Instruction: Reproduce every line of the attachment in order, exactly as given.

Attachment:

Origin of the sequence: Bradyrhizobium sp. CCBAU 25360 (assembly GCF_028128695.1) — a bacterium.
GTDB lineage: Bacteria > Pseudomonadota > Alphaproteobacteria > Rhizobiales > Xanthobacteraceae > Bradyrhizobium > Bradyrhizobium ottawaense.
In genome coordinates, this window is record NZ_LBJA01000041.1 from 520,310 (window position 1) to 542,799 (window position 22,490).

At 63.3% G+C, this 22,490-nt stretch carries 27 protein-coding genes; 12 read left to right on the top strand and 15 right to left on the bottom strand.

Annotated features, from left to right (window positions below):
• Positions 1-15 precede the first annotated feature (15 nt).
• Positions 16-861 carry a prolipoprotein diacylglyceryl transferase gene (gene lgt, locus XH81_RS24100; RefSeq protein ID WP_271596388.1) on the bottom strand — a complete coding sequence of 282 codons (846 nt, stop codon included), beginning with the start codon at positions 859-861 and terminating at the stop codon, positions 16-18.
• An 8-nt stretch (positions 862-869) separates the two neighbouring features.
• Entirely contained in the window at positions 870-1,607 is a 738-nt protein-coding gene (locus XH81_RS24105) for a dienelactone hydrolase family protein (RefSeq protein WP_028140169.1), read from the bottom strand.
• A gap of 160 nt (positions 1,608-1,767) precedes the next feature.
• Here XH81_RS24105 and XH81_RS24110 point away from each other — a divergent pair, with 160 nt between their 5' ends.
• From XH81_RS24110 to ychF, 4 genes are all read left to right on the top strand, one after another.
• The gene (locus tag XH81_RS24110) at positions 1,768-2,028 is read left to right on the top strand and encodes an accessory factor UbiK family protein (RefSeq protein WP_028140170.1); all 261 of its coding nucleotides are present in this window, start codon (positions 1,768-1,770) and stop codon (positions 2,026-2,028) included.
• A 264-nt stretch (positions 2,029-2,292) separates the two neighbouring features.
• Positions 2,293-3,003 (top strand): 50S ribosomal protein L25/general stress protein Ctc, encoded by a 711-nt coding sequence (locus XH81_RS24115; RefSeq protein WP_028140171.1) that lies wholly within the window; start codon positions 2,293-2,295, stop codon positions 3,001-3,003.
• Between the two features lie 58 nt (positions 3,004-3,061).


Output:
Origin of the sequence: Bradyrhizobium sp. CCBAU 25360 (assembly GCF_028128695.1) — a bacterium.
GTDB lineage: Bacteria > Pseudomonadota > Alphaproteobacteria > Rhizobiales > Xanthobacteraceae > Bradyrhizobium > Bradyrhizobium ottawaense.
In genome coordinates, this window is record NZ_LBJA01000041.1 from 520,310 (window position 1) to 542,799 (window position 22,490).

At 63.3% G+C, this 22,490-nt stretch carries 27 protein-coding genes; 12 read left to right on the top strand and 15 right to left on the bottom strand.

Annotated features, from left to right (window positions below):
• Positions 1-15 precede the first annotated feature (15 nt).
• Positions 16-861 carry a prolipoprotein diacylglyceryl transferase gene (gene lgt, locus XH81_RS24100; RefSeq protein ID WP_271596388.1) on the bottom strand — a complete coding sequence of 282 codons (846 nt, stop codon included), beginning with the start codon at positions 859-861 and terminating at the stop codon, positions 16-18.
• An 8-nt stretch (positions 862-869) separates the two neighbouring features.
• Entirely contained in the window at positions 870-1,607 is a 738-nt protein-coding gene (locus XH81_RS24105) for a dienelactone hydrolase family protein (RefSeq protein WP_028140169.1), read from the bottom strand.
• A gap of 160 nt (positions 1,608-1,767) precedes the next feature.
• Here XH81_RS24105 and XH81_RS24110 point away from each other — a divergent pair, with 160 nt between their 5' ends.
• From XH81_RS24110 to ychF, 4 genes are all read left to right on the top strand, one after another.
• The gene (locus tag XH81_RS24110) at positions 1,768-2,028 is read left to right on the top strand and encodes an accessory factor UbiK family protein (RefSeq protein WP_028140170.1); all 261 of its coding nucleotides are present in this window, start codon (positions 1,768-1,770) and stop codon (positions 2,026-2,028) included.
• A 264-nt stretch (positions 2,029-2,292) separates the two neighbouring features.
• Positions 2,293-3,003 (top strand): 50S ribosomal protein L25/general stress protein Ctc, encoded by a 711-nt coding sequence (locus XH81_RS24115; RefSeq protein WP_028140171.1) that lies wholly within the window; start codon positions 2,293-2,295, stop codon positions 3,001-3,003.
• Between the two features lie 58 nt (positions 3,004-3,061).